I do not agree that we are living in a unique age of post truth and fake news. In the past, things were much worse, people just forgot.  Stalin’s propaganda machine was far more extreme and ruthless than Putin’s.  The chief newspaper in the Soviet Union was called ‘Pravda’ which means “the truth.”  What was in the Pravda was anything but the truth.  Stalin was able to hide the murder of millions of people successfully.  When Stalin died in 1953, many people in Israel went into mourning.  The big newspaper of the Kibbutz movement, the socialists, published a story: “The Father of the Nations has died.” This person murdered tens of millions of people but his propaganda machine was so successful. Not only in the Soviet Union, but people all over the world thought that accusations were fake news against Stalin and that he was actually the savior of the working class in the world.  Also, the kind of things people believed in in the Middle Ages…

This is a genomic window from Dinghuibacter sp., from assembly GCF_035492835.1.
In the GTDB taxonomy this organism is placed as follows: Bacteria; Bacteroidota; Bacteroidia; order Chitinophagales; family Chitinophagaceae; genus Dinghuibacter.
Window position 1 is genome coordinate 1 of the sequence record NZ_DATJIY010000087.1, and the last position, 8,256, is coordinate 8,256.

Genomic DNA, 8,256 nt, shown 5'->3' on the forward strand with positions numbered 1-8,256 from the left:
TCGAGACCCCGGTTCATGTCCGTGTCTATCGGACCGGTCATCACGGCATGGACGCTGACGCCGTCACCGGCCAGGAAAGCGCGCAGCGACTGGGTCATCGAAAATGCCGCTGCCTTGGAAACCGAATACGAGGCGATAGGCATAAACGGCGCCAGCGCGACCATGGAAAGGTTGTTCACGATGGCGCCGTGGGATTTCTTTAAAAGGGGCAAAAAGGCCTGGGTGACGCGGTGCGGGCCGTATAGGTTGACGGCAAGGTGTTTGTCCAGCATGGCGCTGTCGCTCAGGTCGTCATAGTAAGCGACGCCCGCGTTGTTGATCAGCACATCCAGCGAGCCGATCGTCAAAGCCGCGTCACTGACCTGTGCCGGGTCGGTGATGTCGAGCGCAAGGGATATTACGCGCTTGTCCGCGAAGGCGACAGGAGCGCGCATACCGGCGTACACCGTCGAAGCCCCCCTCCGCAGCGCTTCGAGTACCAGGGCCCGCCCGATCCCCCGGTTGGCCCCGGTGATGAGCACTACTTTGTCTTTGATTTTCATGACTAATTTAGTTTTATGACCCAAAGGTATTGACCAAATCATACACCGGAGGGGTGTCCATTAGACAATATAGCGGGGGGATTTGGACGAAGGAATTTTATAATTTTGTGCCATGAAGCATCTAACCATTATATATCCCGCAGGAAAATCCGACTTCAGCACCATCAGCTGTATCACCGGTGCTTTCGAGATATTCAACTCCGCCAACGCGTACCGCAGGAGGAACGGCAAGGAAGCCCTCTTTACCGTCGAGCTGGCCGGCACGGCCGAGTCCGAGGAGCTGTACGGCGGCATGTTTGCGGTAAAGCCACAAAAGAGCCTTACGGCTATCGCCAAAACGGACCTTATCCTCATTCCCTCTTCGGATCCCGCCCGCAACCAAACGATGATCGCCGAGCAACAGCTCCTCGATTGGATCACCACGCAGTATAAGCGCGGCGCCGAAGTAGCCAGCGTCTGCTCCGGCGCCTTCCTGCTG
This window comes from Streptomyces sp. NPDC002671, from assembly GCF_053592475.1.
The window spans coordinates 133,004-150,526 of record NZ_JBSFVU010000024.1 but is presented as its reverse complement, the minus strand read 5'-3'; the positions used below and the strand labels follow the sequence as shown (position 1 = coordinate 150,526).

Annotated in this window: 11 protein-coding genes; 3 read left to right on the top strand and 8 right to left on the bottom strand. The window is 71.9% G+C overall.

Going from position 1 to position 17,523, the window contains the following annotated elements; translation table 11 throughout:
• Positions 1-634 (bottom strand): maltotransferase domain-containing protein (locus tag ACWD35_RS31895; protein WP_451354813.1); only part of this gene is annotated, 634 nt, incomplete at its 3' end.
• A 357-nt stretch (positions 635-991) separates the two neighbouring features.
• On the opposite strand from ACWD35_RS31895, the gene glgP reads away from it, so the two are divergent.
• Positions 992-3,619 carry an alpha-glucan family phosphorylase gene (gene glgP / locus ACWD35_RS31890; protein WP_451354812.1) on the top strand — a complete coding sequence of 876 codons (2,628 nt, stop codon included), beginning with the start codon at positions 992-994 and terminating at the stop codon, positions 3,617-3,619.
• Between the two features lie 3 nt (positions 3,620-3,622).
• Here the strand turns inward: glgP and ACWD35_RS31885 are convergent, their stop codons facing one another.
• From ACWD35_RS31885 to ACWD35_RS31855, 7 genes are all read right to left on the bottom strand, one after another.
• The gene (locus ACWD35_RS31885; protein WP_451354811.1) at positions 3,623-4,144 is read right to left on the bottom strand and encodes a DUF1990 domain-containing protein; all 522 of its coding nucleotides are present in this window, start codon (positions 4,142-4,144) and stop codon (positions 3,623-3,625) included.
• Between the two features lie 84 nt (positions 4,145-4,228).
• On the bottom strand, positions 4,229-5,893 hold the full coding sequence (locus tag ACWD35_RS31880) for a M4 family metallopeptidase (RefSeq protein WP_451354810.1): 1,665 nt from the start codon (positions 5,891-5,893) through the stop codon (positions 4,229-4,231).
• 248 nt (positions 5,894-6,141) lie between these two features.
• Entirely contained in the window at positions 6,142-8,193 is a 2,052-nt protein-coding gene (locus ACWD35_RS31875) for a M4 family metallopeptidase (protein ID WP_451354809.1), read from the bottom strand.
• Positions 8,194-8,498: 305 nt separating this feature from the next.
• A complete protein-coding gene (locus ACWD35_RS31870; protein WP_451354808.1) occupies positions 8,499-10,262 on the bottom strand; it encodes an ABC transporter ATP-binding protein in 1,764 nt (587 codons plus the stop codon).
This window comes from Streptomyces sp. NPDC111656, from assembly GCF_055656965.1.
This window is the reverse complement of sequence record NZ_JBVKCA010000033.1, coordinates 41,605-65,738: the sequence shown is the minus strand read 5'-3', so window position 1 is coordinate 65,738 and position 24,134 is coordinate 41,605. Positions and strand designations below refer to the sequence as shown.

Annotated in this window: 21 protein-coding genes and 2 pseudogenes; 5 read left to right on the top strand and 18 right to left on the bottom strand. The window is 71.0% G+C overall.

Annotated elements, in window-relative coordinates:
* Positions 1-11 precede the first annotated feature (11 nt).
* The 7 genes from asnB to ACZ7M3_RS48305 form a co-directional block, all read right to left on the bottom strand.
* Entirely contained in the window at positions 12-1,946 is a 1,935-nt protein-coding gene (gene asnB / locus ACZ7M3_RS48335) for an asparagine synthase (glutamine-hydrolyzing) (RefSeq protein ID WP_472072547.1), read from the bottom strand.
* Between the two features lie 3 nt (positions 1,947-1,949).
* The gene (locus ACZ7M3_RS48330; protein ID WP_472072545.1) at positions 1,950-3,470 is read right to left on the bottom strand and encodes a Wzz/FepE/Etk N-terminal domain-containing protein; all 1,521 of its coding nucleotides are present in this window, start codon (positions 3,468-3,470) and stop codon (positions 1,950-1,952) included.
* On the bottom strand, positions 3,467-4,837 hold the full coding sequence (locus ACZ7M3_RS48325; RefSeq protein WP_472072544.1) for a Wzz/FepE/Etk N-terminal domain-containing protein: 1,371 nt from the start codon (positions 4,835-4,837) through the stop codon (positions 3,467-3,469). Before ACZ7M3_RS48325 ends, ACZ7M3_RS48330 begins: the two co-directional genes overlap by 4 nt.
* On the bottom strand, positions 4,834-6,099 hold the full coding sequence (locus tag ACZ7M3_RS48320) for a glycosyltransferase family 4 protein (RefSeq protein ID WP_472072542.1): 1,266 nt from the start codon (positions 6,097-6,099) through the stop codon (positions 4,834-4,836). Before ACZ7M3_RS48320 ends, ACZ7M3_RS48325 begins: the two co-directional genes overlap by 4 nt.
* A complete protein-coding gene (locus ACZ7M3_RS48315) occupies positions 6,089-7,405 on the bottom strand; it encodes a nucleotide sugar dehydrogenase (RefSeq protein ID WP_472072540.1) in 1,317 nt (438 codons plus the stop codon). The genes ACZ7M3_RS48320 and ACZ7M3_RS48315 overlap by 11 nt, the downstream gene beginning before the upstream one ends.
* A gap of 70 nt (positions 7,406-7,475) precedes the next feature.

Which ones? 

If somebody said: “I just saw this lady fly on a broomstick in the next village, she is a witch,” within two hours, you would have a mob burning that old lady.  So rumors, shaming, etc. are nothing new.    

Despite the Technological Revolution, Information Revolution, contradictions, religions proved to be extremely resistant. You have a whole chapter in the book on this issue. Is God back?  

Religion addresses ethical, policy and identity problems.  For much of history religion was the authority in all three.  When sick, you would go to the priest, the shaman or the guru.  In a drought you would go to the church, the mosque or the temple. In ancient or medieval times religion was so important due to this technical authority. If you look at the life of Jesus, half of the time, he was a doctor.  

How?

Bringing sight to the blind, making lame people walk...  Today even when religious people get sick they go to the doctor. In a drought, if the Saudis want water, they don’t pray to Allah, they build salinization plants on the sea and call engineers.  Religion completely lost its technical power.    

But it still determines politics.